The next chain is started by the always fabulous Mary Lindsay.

Opportunity Knocks: Chance to Improve Your Project and a Great Cause to Boot!

Moonrat from Editorial Ass is running a raffle to raise money for a friend who’s fighting cancer.

The amount needed is totally doable, so let’s get this thing done.

You can buy tickets for any of four raffles.

Prizes include:

An editorial review of your full manuscript

An editorial review of your partial manuscript

A review of your query and a revision

Books and love notes from moonrat

The fundraising site is here.

The Long Long Trailer– Fun with Mock-Up Novel Trailer for The Edge of Memory

So, everybody (and their brother) makes book trailers these days.  Or so it seems.

I’ve greatly enjoyed watching them, but had no plans of making one myself.  After all, I am seeking representation… not published yet.  And I wanted to use the song with the lyrics snippet that inspired me with the idea in the first place, but I don’t have rights to it.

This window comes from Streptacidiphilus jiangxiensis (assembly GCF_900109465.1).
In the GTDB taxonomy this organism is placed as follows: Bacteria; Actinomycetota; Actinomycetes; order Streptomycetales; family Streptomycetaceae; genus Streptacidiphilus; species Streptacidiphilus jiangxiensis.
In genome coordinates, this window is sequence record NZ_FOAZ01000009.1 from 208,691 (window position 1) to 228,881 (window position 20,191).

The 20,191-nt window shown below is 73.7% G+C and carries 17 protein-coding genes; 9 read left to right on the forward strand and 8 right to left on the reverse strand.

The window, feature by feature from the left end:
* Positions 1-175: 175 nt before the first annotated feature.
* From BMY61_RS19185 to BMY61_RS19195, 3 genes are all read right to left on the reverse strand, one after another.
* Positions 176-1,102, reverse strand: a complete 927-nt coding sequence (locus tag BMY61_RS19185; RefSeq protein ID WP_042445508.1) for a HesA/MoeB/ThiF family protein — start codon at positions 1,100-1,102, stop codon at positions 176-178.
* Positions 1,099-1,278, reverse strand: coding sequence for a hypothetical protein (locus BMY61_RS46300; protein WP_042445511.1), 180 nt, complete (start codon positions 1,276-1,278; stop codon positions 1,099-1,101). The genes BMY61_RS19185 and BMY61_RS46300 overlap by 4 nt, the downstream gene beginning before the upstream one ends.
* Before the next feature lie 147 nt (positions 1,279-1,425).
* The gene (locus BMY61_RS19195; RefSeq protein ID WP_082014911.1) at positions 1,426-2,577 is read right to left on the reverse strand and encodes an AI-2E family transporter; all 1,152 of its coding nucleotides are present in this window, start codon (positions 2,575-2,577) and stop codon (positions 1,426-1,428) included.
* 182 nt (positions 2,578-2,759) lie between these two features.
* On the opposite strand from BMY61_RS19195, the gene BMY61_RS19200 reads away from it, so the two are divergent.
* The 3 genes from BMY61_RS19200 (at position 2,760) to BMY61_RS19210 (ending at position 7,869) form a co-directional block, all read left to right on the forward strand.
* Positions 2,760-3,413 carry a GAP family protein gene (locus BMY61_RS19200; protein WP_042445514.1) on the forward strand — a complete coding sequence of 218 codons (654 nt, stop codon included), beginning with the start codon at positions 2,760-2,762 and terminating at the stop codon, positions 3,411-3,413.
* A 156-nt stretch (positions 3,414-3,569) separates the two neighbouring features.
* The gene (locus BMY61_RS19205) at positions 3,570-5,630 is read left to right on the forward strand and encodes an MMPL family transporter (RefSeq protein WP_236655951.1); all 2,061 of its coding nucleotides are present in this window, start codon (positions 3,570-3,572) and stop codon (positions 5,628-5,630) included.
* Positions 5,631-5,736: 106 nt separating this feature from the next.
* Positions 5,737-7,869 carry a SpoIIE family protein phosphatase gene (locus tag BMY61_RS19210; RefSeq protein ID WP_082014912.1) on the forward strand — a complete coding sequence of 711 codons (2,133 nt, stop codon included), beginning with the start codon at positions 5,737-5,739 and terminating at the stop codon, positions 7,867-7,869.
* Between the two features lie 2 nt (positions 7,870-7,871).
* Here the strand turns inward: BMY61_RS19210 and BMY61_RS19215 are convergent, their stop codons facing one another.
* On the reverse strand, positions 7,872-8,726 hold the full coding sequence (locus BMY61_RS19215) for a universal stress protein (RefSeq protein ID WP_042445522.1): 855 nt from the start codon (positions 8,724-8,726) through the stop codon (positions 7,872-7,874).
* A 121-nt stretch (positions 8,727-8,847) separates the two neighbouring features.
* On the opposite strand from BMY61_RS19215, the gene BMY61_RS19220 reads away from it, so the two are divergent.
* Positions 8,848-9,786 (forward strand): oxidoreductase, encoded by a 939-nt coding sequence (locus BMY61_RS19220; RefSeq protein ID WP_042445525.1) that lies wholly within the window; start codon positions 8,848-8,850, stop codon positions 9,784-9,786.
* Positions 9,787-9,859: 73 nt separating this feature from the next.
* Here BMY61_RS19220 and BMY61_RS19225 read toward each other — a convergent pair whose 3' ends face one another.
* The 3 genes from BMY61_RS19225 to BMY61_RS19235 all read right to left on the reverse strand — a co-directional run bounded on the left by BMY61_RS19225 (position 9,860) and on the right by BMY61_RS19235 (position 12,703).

Once I discovered Windows Movie Maker was already installed on my laptop, I decided to make a quick mock-up… just to test it out and I loaded it into youtube so I could show it to a few friends, but was hesitant to post it here.

As an aspiring novelist, I have deep respect for intellectual property rights.

But today, I noticed a little marker on my youtube file… the music I used (Half-Acre by Hem) has been claimed by its copyright holder and they do not object to it’s use on youtube.  Score!

So, here’s my mock-up trailer.  Eventually, if I’m marketing impending publication, I have some fabulous photographer friends I intend to hire to take some pictures for a new version.  The ones I’ve used for the mock-up are mostly public domain pics and a few of my own.